It's not the same situation at all, but I've been able to talk to my 2.5 year old about how pregnancy has impacted my milk supply and how that will change again when we tandem nurse. She's also really willing to be extra gentle and careful when she nurses now if I tell her that something she's doing hurts me and she understands (and reluctantly accepts) the idea of "mama milks are going night night." It might be possible for your son to accept temporary limitations on breastfeeding and/or to be extra gentle when he does breastfeed if he has the reasons WHY explained to him on a level he can understand.<br><br>
I'm not trying to talk you out of weaning if that's in your best interest, but if weaning is difficult in the current dynamic of your nursing relationship then talking about the situation and the possible solutions with your toddler might be a good alternative. You could explain your dilemma to your son... he might come up with a solution that will surprise you.
 

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You need to insist on a meeting with anesthesia. They will give you the run around, but it can be done. You can work up a plan and they can put a big flag in your file to assign an anesthesiologist who can actually handle you. Some are better at adapting to patients needs than others. You can also work out meds in advance with your doctor for post-surgery. I have to do both of these things because of some pretty serious sensitivities to a lot of the drugs they normally like to use.<br><br>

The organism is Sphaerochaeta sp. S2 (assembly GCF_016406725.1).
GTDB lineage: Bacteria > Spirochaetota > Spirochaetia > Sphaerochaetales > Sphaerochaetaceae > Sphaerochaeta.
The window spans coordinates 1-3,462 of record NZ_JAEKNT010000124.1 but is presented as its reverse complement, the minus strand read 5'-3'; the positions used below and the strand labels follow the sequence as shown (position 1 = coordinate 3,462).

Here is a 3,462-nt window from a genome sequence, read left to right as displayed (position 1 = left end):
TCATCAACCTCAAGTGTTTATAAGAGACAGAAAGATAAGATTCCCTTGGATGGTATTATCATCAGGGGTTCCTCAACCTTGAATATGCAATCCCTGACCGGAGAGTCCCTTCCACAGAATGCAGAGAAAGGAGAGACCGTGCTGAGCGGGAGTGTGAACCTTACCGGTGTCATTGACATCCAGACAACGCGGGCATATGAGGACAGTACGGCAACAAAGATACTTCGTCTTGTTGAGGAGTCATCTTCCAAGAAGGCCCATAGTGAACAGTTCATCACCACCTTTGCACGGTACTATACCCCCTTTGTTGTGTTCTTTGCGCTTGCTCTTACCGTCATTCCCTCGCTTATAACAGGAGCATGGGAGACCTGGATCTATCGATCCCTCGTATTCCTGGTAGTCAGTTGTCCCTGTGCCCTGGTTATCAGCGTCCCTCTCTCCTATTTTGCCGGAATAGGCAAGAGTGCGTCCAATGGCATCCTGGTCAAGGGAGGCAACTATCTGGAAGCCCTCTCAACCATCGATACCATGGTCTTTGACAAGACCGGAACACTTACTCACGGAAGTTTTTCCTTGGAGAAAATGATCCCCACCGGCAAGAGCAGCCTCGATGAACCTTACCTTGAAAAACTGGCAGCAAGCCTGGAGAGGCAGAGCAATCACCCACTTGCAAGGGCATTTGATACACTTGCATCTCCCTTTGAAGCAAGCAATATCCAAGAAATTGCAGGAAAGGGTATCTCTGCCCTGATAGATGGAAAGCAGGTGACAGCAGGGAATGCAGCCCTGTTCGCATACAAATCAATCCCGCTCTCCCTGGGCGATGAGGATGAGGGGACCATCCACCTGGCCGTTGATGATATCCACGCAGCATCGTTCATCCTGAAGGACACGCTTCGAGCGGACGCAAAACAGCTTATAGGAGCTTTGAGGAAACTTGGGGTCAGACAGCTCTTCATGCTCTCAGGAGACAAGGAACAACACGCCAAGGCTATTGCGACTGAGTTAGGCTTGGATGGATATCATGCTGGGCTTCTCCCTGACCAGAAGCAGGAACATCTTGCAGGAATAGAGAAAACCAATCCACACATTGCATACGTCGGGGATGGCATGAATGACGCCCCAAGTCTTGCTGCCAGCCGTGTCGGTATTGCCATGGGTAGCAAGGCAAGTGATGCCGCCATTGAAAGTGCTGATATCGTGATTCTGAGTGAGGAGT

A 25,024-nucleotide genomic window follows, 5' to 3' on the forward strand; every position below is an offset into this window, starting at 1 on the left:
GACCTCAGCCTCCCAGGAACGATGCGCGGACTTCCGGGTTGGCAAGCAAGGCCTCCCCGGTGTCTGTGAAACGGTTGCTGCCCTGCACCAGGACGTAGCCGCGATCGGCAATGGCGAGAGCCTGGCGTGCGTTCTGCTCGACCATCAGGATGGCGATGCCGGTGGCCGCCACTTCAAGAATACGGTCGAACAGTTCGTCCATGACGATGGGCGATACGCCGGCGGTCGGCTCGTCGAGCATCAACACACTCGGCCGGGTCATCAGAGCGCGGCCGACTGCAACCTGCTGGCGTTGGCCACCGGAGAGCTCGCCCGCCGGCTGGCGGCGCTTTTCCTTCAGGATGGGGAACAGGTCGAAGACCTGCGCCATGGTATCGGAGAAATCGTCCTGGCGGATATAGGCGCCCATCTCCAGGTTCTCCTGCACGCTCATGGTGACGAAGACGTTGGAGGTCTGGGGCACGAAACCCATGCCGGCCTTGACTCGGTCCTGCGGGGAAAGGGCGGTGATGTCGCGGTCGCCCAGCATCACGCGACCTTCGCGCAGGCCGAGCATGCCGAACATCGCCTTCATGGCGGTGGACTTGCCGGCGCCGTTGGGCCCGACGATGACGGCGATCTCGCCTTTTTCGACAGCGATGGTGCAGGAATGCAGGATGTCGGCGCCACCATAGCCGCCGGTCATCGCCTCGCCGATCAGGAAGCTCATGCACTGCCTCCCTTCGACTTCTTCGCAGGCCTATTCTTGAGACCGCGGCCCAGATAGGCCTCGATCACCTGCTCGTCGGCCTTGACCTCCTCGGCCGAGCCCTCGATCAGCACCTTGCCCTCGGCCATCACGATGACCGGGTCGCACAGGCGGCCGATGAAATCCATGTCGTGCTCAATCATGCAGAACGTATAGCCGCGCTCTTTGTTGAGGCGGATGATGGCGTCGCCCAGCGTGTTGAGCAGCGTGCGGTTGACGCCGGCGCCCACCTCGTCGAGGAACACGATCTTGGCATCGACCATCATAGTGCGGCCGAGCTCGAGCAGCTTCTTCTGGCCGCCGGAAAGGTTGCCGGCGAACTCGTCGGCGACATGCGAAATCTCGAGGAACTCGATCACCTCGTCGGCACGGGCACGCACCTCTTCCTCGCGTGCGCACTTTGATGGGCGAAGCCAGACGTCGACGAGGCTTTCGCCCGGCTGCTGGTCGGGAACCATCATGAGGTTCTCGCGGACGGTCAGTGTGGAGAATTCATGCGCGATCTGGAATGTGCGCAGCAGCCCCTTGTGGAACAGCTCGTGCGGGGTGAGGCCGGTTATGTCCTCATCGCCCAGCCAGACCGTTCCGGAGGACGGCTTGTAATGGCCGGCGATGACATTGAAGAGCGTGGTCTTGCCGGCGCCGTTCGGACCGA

There are cases where nursing won't be possible, but remember that women have c-sections and nurse immediately afterwards every day. I did without problem and that was even with having to take some unusual drugs that they don't normally use in ob. I just made sure to investigate them with my doctor in advance.
 

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Discussion Starter · #6 ·
pumpkin,<br><br>
Thanks for the advice; I'll see what I can do about the anesthesiologist. The thing is that babies at birth are around 8# while mine will be a whooping 30# and much taller which makes the nursing very challenging in comparison. I'm not sure it'll be manageable which brings me to the next reply.<br><br>
rparker,<br><br>
my DS is not very verbal yet. I scheduled the surgery for when he will be 3 (not by much) in hope we can communicate better, but right now, he cares more about nursing than my comfort. <img alt="" class="inlineimg" src="http://www.mothering.com/discussions/images/smilies/greensad.gif" style="border:0px solid;" title="greensad"> I tell him why, but it's still not hitting home for him. I'm working on it; I haven't given up. I'm waiting for his brain to get wired in that respect. *knock on wood* it'll be soon. Thanks for the LLL suggestion. I'll do that.<br><br>
--<br><br>
Maybe I'm worrying about all this too much. I just don't want to be caught by surprise; I doubt I'll have any help at all while recuperating. So I want to get my ducks in a row.<br><br>
It just feels mind boggling right now with all the unknown factors.
 

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Remember, you are the patient which makes you the client. Your doctor and the team of doctors doing your surgery work for you. You want informed consent so you need to know exactly what they will be doing when and what drugs will be involved. It is a very reasonable request. If they say it might be this or that you can check both. You should be informed of the various outcomes of surgery, nursing or not.<br><br>
If you are able to get up to go to the bathroom by yourself and can expect your ds to be gentle I think you can nurse if you want. You may have to use different methods and positions.<br><br>
When talking to your ds, I think you can keep it simple. Mommy is sick and doesn't have milk right now. At 2.5 to 3 he should be able to understand that, even if he is unhappy about it.<br><br>
The LLL 800# is a good choice but be aware that the 2010 version of Hale just came out so many leaders don't have it yet. Most will or have access to another leader who will shortly. Any hospital LC should have the most update issue immediately after release.<br><br>